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More About The Netherlands







About The Netherlands (Holland)
Netherlands, also known unofficially as Holland, country in northwestern Europe, west of Germany and north of Belgium. The Netherlands Antilles and Aruba, islands in the Caribbean Sea, are part of the Netherlands. The European portion of the Netherlands has a total area of 41,526 sq km (16,033 sq mi). The capital and largest city is Amsterdam.
Land and Resources
The Netherlands is a low-lying country, about half of which is below sea level. The coastline consists mostly of dunes, behind which lies the land below sea level, protected from flooding by a systems of dikes, dams, and locks. It iskept dry by continuous mechanical pumping. The country's largest lake, the IJsselmeer, is an artificial lake created as part of a continuing project to reclaim land from the sea. Major rivers include the Rhine, the Maas, and the Schelde, which form a delta covering much of the country and provide shipping access to the interior of Europe. The Netherlands has a temperate maritime climate. Because land is scarce and fully exploited, areas of natural vegetation are limited. The remnants of forests are carefully managed. Grasses and heather provide habitats for rabbits, but larger wildlife has disappeared.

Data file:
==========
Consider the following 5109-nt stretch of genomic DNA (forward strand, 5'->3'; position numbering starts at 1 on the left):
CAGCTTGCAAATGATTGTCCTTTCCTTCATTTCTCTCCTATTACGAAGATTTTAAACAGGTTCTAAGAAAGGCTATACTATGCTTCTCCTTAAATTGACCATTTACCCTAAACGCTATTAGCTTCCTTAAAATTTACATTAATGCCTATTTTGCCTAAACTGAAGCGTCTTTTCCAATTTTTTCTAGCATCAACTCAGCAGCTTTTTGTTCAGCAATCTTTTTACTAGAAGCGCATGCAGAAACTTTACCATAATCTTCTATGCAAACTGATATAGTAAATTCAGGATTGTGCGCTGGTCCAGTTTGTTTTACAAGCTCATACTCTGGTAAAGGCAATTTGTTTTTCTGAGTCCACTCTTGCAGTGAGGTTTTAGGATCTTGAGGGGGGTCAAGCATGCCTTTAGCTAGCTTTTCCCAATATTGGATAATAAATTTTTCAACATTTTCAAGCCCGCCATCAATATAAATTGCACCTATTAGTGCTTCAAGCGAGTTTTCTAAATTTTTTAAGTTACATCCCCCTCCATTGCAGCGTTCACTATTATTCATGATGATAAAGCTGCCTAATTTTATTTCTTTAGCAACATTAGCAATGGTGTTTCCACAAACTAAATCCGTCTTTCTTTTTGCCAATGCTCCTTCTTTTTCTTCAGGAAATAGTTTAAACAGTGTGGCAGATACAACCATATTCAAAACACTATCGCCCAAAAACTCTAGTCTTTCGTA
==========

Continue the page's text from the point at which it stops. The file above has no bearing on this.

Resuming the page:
Population

With a population of 15,649,729 (1997 estimate), the Netherlands is one of the world's most densely populated countries. Some 89 percent of the people live in urban areas. The great majority of inhabitants are Dutch, but the Frisians constitute a distinct cultural and linguistic group. Similarly, the official language is Dutch, but Frisian is also spoken. Roman Catholics constitute about 33 percent and Protestants 23 percent of the population; about 39 percent of the people are not church members.

Education and Cultural Activity

About one-third of schools are public; about two-thirds are nonpublic, mainly operated by religious institutions. Both are publicly financed. Attendance is compulsory from ages 5 to 16.

Economy

Trade is an essential part of the economy. Goods flow into the ports of Rotterdam and Amsterdam, where canals and rivers provide easy access to the interior of Europe. Industrial production was relatively unimportant until the development of chemical and electronics industries after World War II (1939-1945). After the war, Rotterdam became a leading center for refining petroleum, and in recent decades the Netherlands has become the world's fifth largest exporter of natural gas. Despite the poor soil of the Netherlands, family farms are a major generator of exports. The Dutch currency is the guilder (1.84 guilders equal U.S.$1;1998).